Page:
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Title: Anti-communism : studies of its impact on the UK labour movement in the early years (1945-1950) of the Cold War
Author: Sibley, Tom
Awarding Body: University of Keele
Current Institution: Keele University
Date of Award: 2008
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Abstract:
This thesis is a study of anti-communism and its impact on the trade unIon movement in Britain and internationally in the earlyCold War years. It shows how the United States of America (US) and British Governments, with the active collusion of right wing trade union leaders, were able to intervene in labour movement affairs both nationally and internationally in order to promote their political and economic strategies and head off the growing challenge of.the left in alliance with the national liberation movement. It is based mainly on archival research including the study of newly ~pened, or previously inaccessible collections. Its interpretation of other well-trawled archives differs significantly from many academic authorities. The thesis is centred on three case studies which are often inter-related. The first study is of the World Federation of Trade Unions (WFTU) and the British and US led campaign to split the first ever global trade union organisation. This section ' includes interviews with veteran Soviet tr~de unionists. The second study is of the deportation of Communist trade union leader Albert Fava from his native Gibraltar and shows how the Trades Union Congress (TUC) General Council and the Colonial Office worked together to undermine the movement for workers' rights and national sovereignty. And the final study is of the Fire Brigades Union (FBU) whose Communist leadership fought off TUC encouraged efforts to promote disunity and weaken its anti-establishment campaigning. The conclusions draw out the main findings of the research and point to its contemporary relevance. They also identify areas in which further research would be helpful in broadening understandi£'!g of the dangers for working people of practices and ideologies which undermine democratic values and trade union independence.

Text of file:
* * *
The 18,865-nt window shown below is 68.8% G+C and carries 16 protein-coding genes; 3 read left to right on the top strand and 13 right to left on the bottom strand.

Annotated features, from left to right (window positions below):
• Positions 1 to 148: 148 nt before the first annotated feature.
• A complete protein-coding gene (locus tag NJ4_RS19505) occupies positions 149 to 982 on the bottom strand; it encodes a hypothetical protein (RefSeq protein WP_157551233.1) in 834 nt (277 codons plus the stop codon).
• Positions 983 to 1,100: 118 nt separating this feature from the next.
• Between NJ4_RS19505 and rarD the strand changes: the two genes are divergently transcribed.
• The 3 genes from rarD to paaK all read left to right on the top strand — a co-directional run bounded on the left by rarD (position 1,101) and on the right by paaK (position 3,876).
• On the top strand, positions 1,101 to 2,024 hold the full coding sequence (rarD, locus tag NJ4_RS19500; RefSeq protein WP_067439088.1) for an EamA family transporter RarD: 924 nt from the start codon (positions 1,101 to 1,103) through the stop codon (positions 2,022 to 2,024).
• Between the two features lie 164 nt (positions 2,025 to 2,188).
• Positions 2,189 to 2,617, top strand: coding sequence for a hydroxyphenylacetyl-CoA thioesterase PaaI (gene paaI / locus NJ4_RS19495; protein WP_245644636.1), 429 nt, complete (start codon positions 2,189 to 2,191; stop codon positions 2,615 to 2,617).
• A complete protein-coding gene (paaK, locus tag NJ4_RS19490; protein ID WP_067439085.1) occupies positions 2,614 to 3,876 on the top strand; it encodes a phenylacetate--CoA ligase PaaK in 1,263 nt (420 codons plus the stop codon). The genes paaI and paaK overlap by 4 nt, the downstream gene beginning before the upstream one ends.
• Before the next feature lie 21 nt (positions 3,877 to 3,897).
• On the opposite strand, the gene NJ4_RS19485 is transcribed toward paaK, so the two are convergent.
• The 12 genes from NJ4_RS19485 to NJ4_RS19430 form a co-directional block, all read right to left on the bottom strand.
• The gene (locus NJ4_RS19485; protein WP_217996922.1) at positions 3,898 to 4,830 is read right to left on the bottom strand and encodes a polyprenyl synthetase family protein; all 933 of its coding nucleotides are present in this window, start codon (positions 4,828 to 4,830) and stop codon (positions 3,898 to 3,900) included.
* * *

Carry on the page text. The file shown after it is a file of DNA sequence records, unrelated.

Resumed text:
Supervisor: Not available Sponsor: Not available
Qualification Name: Thesis (Ph.D.) Qualification Level: Doctoral
EThOS ID: uk.bl.ethos.486020  DOI: Not available
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